At last my album of guitar instrumentals Atlantic Canticles is now available to purchase online, either as a download or as a physical CD. I’ll post some links here later, but a google search on the title brings up a number of options, and it is on amazon.com (though not yet it seems on amazon.co.uk). For more details on the album click on the side-link. I hope you enjoy this music and I apologize for the long delay since I announced it back in January.
[photo © Rikky Rooksby 2013]
At last I’ve completed the recording and mixing of my album of guitar instrumentals Atlantic Canticles. It has 18 tracks, about 53 minutes of music. In part it is an exploration of altered tunings which I have often used in songs and were the topic of my book How To Write Songs In Altered Guitar Tunings which came out a couple of years ago. None of the tracks are in standard tuning. Many have additional instruments such as strings rather than being entirely solo guitar. I hope the album will be available for purchase online in a couple of weeks – however long it takes for the uploading / clearance process. There will be a separate page on the website which will have more info, including a set of short comments on the tracks.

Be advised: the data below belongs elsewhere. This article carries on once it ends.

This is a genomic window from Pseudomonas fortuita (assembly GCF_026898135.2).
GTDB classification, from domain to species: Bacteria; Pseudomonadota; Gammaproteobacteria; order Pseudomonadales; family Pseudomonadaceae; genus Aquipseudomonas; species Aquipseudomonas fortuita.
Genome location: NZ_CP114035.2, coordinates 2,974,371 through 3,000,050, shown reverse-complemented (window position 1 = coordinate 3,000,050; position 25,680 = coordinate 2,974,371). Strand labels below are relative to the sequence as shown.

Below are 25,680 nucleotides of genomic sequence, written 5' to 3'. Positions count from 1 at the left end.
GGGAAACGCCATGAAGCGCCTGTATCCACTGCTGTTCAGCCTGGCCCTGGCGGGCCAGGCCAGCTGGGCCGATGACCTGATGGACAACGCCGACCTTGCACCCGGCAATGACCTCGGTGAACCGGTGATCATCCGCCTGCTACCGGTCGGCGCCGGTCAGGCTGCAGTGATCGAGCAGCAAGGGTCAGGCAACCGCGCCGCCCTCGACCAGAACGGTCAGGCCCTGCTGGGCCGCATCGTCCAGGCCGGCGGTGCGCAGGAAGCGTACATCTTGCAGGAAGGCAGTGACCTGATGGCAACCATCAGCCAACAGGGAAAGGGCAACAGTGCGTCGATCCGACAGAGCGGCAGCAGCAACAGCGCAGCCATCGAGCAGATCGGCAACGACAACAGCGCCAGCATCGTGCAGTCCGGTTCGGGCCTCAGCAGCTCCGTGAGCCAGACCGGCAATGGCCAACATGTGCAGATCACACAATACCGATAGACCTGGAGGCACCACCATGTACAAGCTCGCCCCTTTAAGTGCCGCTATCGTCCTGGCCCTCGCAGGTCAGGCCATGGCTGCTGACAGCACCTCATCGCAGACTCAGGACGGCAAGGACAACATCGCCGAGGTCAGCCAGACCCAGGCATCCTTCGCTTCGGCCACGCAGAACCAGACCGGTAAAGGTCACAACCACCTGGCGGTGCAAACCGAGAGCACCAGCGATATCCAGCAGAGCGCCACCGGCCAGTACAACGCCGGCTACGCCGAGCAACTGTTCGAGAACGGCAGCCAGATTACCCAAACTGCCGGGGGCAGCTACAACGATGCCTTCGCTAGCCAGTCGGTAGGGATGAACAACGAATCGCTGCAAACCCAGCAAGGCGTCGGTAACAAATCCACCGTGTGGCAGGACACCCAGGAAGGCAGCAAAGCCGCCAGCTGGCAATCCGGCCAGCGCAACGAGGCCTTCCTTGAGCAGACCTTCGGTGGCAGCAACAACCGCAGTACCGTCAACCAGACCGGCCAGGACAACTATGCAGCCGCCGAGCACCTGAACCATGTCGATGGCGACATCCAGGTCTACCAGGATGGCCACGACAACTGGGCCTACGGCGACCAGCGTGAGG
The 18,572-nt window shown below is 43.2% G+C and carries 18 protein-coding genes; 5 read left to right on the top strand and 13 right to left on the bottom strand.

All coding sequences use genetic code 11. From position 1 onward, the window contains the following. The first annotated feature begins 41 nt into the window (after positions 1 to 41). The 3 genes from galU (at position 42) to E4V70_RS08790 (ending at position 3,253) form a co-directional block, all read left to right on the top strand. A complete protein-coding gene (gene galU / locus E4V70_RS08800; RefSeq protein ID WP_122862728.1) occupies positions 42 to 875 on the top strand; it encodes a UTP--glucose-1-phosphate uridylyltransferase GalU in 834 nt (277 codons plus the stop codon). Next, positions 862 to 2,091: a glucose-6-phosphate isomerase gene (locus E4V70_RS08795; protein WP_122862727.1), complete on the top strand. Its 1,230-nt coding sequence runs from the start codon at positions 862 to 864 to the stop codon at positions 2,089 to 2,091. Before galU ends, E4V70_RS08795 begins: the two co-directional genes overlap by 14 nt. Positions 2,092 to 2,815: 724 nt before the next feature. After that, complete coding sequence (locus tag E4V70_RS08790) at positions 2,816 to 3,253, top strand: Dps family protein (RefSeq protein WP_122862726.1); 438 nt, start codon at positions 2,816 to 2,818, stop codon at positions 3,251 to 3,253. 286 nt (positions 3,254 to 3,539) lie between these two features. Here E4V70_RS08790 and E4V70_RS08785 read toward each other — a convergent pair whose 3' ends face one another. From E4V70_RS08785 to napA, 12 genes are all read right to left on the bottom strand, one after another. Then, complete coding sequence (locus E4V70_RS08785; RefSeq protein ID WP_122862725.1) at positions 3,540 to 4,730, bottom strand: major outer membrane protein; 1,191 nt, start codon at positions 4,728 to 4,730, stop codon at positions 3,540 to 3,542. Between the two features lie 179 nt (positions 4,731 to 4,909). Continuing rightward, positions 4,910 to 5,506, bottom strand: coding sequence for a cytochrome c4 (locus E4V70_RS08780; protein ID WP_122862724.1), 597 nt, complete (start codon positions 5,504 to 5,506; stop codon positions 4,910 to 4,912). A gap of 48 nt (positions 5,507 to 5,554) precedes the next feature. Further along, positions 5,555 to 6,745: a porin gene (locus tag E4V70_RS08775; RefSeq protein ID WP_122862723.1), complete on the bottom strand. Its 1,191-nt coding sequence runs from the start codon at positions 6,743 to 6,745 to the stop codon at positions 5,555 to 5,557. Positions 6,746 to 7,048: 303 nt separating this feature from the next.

In the meantime I have put two outtakes on Soundcloud. The links to these are:
They’re free download mp3s. I hope you enjoy them. The album will be available as mp3 and lossless.
‘Eleanor of Acquifer’ is a sort of companion piece to one of the tracks on the album, ‘Eleanor of Acetylene’. ‘Upon The Printless Sands’ is a variation on another album track ‘Mr Peggotty’s Rag’. For any guitarists reading this I should say that it provides an example of how to get a different slant on a piece by making a small adjustment to the tuning. ‘Mr Peggotty’s Rag’ is in an open tuning in which I left a blue note – a b6 – which then contributed to the ragtime sound by being an open string that could ring dissonantly through the progression. To create ‘Upon The Printless Sands’ I tuned this one note up a semitone to the ‘normal’ sixth. This changed many of the chords from bluesy sevenths into smoother major sevenths. I then slowed the tempo to make it more relaxed and re-wrote several short sections. The title is an allusion to a famous speech by Prospero in The Tempest fused with memories of the beautiful beach of Porthmeor at St Ives in Cornwall pictured above.